\begin{align*} y' = rs + r'\\ \\ = & \frac{-1}{x}+ \frac{y}{x}\\ \\ = & \left( \frac{y - 1 }{x} \right )\\ \\ \frac{dy}{dx} = & \frac{y-1}{x}\\ \\ \frac{1}{x}dx = \frac{1}{y-1}dy \\ \\ \ln \left( y - 1 \right) = & \ln x \\ \\ y -1 = & x\\ \\ y = & x+1 \end{align*}

However when I try to do this with $X_4$ it all goes pear shaped:(

$$X_4 = y \partial y$$

\begin{align*} r_4 =x & & \text{and} & & s_4 = \ln y\\ \end{align*}

Applying \ref{eq:1.22} to solve for $\frac{ds}{dr}$ : \begin{align*} \frac{ds}{dr} = & \frac{\frac{1}{y}y'}{1}\\ \\ = & \frac{1}{y}y' \\ \\ \end{align*} But this was getting me some crazy solutions when I tried to apply the same method I had used for $X_1$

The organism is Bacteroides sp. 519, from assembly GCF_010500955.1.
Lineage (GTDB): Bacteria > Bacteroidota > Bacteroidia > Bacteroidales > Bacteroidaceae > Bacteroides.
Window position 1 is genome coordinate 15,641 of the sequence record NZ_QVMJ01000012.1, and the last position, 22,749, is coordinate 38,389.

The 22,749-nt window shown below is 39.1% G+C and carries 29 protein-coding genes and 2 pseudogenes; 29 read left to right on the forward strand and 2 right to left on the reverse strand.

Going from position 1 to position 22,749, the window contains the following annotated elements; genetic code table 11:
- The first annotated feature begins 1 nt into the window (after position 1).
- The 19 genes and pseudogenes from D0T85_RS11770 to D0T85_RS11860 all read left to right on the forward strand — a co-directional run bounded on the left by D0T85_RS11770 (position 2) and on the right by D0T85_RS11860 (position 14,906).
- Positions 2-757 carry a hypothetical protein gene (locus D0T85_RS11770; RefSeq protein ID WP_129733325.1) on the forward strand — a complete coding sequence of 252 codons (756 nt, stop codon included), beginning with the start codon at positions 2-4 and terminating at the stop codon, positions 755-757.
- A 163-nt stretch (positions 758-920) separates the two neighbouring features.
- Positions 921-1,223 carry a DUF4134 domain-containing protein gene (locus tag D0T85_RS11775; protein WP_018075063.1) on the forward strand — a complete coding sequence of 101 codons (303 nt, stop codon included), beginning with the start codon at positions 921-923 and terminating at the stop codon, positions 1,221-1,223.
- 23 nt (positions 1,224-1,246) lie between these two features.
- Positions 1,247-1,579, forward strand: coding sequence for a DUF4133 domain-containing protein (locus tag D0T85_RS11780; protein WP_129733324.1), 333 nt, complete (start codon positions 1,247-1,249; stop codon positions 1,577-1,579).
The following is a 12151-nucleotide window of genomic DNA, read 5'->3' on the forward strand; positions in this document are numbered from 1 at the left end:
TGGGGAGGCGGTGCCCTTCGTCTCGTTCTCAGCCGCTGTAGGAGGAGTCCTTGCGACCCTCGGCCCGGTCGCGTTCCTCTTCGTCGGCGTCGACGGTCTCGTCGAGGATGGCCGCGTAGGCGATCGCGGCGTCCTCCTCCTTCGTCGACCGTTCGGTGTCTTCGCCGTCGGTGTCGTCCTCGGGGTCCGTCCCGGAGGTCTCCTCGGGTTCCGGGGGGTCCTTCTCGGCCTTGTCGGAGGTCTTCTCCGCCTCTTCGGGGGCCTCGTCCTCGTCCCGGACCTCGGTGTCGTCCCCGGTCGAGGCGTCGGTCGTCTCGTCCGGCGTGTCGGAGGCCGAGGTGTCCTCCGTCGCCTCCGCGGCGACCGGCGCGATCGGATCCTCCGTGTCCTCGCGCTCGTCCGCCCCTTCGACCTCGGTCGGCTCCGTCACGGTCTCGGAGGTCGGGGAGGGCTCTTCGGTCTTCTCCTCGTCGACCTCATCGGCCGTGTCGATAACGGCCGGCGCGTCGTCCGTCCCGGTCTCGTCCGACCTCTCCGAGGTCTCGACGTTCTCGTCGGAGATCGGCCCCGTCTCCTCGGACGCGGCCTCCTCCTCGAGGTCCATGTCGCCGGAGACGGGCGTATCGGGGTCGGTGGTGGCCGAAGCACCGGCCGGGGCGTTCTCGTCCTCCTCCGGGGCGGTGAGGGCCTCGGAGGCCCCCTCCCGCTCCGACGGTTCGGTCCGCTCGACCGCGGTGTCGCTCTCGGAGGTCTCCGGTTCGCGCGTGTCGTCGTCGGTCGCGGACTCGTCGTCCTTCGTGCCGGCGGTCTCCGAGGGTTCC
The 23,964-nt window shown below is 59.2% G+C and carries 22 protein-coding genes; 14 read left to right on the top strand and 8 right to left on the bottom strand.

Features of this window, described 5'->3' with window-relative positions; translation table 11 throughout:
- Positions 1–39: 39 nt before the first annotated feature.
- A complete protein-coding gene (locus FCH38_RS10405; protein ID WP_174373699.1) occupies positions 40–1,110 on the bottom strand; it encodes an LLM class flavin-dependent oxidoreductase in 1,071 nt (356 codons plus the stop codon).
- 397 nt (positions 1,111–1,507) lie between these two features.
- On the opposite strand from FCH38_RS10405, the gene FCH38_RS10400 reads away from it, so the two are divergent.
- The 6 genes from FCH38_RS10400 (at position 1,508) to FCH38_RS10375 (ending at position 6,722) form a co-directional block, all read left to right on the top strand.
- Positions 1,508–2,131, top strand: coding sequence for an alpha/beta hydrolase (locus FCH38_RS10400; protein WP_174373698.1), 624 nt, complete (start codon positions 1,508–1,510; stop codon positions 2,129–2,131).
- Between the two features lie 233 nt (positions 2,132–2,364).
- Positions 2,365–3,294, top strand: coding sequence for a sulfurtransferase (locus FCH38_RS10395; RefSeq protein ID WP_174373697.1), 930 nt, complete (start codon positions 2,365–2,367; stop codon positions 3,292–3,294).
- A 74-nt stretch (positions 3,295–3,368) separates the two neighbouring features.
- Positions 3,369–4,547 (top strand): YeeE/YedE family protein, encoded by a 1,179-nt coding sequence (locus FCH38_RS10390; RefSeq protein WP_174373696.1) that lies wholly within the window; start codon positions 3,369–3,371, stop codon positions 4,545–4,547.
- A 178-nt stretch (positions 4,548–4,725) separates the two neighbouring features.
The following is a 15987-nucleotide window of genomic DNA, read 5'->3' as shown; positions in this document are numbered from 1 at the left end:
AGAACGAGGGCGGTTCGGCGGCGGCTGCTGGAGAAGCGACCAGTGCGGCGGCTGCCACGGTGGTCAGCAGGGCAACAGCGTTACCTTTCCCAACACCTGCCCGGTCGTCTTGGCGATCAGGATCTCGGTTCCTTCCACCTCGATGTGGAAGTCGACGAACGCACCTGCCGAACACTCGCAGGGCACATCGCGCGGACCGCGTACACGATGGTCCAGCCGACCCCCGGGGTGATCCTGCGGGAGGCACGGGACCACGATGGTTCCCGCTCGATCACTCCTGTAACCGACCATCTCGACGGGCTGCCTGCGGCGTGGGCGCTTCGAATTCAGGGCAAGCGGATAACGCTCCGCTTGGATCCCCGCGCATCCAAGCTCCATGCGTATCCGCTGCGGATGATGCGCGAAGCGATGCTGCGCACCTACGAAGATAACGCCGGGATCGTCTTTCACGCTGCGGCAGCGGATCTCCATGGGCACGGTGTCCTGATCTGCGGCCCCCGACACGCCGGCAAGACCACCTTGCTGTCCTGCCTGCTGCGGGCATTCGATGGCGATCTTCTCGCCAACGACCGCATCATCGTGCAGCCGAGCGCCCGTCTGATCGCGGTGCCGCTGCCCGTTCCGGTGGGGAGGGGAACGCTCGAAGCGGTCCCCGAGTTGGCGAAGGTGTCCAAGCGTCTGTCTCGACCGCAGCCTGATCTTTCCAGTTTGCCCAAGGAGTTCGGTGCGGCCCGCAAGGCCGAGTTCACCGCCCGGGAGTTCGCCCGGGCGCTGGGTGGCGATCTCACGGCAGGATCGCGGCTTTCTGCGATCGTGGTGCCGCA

So I did this instead: $$y' =y\frac{ds}{dr}$$ We now determine $\frac{d^2s}{dr^2}$

\begin{align*} \frac{d^2s}{dr^2} = &\frac{d}{dr}\left(\frac{y'}{y}\right)\\ \\ =& \frac{d}{dx}\left( \frac{y'}{y} \right)\\ \\ = & \frac{y'' \cdot y - y' \cdot y'}{y^2} \\ \\ = & \frac{- \left(y'\right)^2}{y^2}\\ \\ = & -\left( \frac{ds}{dr}\right)^2 \end{align*}

Now we let $\frac{ds}{dr}=z$

\begin{align*} \frac{dz}{dr} = & -z^2 \\ \\ \frac{-1}{z^2}dz = & dr \\ \\ \frac{1}{z} = & r + \alpha_1\\ \\ z = \frac{1}{r + \alpha_1}\\ \end{align*}

Now this gives us: \begin{align*} \frac{ds}{dr} = &\frac{1}{r+ \alpha_1}\\ \\ s = & \ln \left(r + \alpha_1 \right) + \alpha_2\\ \\ \ln y = & \ln \left(x + \alpha_1 \right) + \alpha_2\\ \\ \frac{y}{x + \alpha_1} = & e ^ {\alpha_2}\\ \\ y = & \alpha_3 x + \alpha_3 \alpha_1\\ \\ y = Ax + B\\ \end{align*}

However if I try this method with $X_1$ I get stuck.